Is Hillary Helping?

If you were as shocked as many of us were to see Ms Clinton speak out about China‘s
handling of the Internet, in general, and then the Google debacle too, join the crowd.  We described last week in The Informationization Age how the modernization of China‘s nation included a plan on how they would allow their people to disseminate information and what outsiders would be allowed to do, and not allowed to do.  In China and the Google Bear we confirmed that the largest Internet user on the planet, China, was not keen to hear what the ex-president’s wife thought about it.  Nothing personal, Ms Clinton, but these guys don’t actually like public displays of disaffection.  It may also have something to do with the fact that we continue to put our hands out to these people to fund our nation’s prosperity, and we depend on them, sadly, to feed much of our obesity.


I think some U.S. politicians suffer from anxiety in thinking that there are 1.3 billion people now in China, more Internet users than we have people, and they are making an amazing shift to join the real world without any advice from us.  And so far, so good.  I mean, there are lots of problems, and dissenters, but as far as anyone can tell, there are the most amazing opportunities on the planet and they aim to make it happen.  The arrogance that we have, who are deep into the Internet is, we believe that freedom will rise to the top, and intelligence may just replace the arrogance that is now infecting government officials around the world. I’m guessing that is what Brinn and Page et al were thinking when they decided to accept China‘s invitation, abide by their rules and they aren’t about to exit that market.  It could be that Google understands the stakes better than anyone, especially for the technology sector.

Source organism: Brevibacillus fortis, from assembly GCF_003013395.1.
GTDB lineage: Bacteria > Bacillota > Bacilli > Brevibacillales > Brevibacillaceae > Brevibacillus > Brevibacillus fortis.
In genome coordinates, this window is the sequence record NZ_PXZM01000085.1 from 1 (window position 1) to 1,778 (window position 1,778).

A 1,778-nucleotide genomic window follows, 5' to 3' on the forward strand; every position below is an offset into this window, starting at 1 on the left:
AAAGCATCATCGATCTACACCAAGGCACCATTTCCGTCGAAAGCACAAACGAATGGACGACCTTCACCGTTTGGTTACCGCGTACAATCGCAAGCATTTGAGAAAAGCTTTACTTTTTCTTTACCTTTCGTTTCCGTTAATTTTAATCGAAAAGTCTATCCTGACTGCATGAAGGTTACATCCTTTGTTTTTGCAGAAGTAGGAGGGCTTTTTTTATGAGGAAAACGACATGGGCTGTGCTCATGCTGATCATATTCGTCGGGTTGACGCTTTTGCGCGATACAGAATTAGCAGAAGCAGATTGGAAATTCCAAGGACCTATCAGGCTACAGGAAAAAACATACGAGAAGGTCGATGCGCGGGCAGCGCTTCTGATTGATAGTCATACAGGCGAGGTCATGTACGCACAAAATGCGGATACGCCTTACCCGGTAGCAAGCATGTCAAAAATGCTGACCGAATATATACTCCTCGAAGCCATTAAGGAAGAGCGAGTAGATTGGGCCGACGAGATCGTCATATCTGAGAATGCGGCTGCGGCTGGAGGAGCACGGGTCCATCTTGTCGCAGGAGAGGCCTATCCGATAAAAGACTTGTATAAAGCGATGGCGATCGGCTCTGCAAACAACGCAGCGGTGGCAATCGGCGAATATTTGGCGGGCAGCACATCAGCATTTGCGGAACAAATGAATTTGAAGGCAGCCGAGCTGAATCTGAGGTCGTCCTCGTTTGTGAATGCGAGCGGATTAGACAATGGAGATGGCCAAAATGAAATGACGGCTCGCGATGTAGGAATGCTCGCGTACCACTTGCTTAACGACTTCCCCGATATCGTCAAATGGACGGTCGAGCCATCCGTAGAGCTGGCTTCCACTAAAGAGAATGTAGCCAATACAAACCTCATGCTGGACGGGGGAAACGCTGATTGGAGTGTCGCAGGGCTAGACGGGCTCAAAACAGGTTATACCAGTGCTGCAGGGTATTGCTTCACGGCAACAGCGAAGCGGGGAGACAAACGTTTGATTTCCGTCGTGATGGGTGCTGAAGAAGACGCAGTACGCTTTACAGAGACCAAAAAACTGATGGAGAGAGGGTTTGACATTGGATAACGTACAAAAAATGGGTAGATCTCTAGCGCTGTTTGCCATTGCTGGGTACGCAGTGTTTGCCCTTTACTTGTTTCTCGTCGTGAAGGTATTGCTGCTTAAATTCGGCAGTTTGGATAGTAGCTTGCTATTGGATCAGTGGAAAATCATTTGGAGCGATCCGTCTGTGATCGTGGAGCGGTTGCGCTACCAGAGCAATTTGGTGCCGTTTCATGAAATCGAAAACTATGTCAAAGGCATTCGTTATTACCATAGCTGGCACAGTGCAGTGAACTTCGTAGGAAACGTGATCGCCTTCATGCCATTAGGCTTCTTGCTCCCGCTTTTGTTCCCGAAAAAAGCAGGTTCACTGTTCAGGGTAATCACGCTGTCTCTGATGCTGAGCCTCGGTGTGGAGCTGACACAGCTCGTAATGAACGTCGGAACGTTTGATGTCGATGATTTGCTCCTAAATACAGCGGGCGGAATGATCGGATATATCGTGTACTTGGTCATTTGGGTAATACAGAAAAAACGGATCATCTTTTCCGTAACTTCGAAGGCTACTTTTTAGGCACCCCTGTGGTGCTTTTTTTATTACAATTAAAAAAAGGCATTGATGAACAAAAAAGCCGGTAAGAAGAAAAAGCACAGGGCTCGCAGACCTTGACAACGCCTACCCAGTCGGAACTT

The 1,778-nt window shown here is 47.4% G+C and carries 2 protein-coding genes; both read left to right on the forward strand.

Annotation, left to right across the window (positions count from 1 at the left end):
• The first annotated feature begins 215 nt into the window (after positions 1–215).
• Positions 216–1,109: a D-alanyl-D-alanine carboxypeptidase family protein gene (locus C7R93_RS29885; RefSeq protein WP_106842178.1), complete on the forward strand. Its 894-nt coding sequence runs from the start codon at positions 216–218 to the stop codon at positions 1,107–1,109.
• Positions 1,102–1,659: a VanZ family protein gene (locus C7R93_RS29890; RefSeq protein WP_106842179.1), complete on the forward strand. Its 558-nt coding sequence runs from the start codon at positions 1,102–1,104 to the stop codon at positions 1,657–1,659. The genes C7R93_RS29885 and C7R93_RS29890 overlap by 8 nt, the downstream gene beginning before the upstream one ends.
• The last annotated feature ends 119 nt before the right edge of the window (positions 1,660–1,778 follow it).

One imagines that, if this is allowed to settle down and the rhetoric go away, you may even see some melting of the frost we now sense in our relationship.  Google needs to stay, China needs to make a quiet apology and to slap someone on the wrist, and move on.  China was not doing anything that every other country on the planet isn’t doing whenever possible.  Hacking is a huge part of existing intelligence communities everywhere, and it’s disingenuous to act like China has the market on that too.  Technology companies that now have opportunties in China need to get support, and, most of all, diplomacy from our State Department.  Pointing fingers won’t create jobs, and those jobs will be the best diplomacy anyone can offer.


To wit, the statement by Wang Xiaoyang in the U.K. Guardian today, "It was because online warfare launched by America, via YouTube video and Twitter microblogging, spread rumours, created splits, stirred up and sowed discord between the followers of conservative reformist factions."  China needs Iran, refused to back sanctions against them and held onto a few nuggets to toss back at Ms. Clinton for just this particular moment apparently.